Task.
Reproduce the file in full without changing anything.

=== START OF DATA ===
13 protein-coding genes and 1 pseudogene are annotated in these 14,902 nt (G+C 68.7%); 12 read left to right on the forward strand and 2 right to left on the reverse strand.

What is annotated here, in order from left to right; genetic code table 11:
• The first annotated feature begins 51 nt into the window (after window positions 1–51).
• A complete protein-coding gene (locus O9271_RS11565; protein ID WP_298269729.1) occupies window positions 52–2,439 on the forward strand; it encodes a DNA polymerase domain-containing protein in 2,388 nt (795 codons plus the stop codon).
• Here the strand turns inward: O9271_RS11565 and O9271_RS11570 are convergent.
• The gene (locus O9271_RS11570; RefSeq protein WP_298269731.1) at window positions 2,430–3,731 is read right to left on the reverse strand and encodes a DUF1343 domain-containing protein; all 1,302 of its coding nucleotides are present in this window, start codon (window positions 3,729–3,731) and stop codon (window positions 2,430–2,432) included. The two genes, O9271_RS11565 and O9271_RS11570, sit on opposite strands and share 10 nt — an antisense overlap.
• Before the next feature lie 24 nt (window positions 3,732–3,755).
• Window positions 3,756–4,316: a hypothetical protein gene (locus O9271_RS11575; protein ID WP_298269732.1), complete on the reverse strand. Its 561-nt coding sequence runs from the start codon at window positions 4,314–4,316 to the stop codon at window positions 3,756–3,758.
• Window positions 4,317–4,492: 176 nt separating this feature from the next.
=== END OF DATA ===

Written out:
13 protein-coding genes and 1 pseudogene are annotated in these 14,902 nt (G+C 68.7%); 12 read left to right on the forward strand and 2 right to left on the reverse strand.

What is annotated here, in order from left to right; genetic code table 11:
• The first annotated feature begins 51 nt into the window (after window positions 1–51).
• A complete protein-coding gene (locus O9271_RS11565; protein ID WP_298269729.1) occupies window positions 52–2,439 on the forward strand; it encodes a DNA polymerase domain-containing protein in 2,388 nt (795 codons plus the stop codon).
• Here the strand turns inward: O9271_RS11565 and O9271_RS11570 are convergent.
• The gene (locus O9271_RS11570; RefSeq protein WP_298269731.1) at window positions 2,430–3,731 is read right to left on the reverse strand and encodes a DUF1343 domain-containing protein; all 1,302 of its coding nucleotides are present in this window, start codon (window positions 3,729–3,731) and stop codon (window positions 2,430–2,432) included. The two genes, O9271_RS11565 and O9271_RS11570, sit on opposite strands and share 10 nt — an antisense overlap.
• Before the next feature lie 24 nt (window positions 3,732–3,755).
• Window positions 3,756–4,316: a hypothetical protein gene (locus O9271_RS11575; protein ID WP_298269732.1), complete on the reverse strand. Its 561-nt coding sequence runs from the start codon at window positions 4,314–4,316 to the stop codon at window positions 3,756–3,758.
• Window positions 4,317–4,492: 176 nt separating this feature from the next.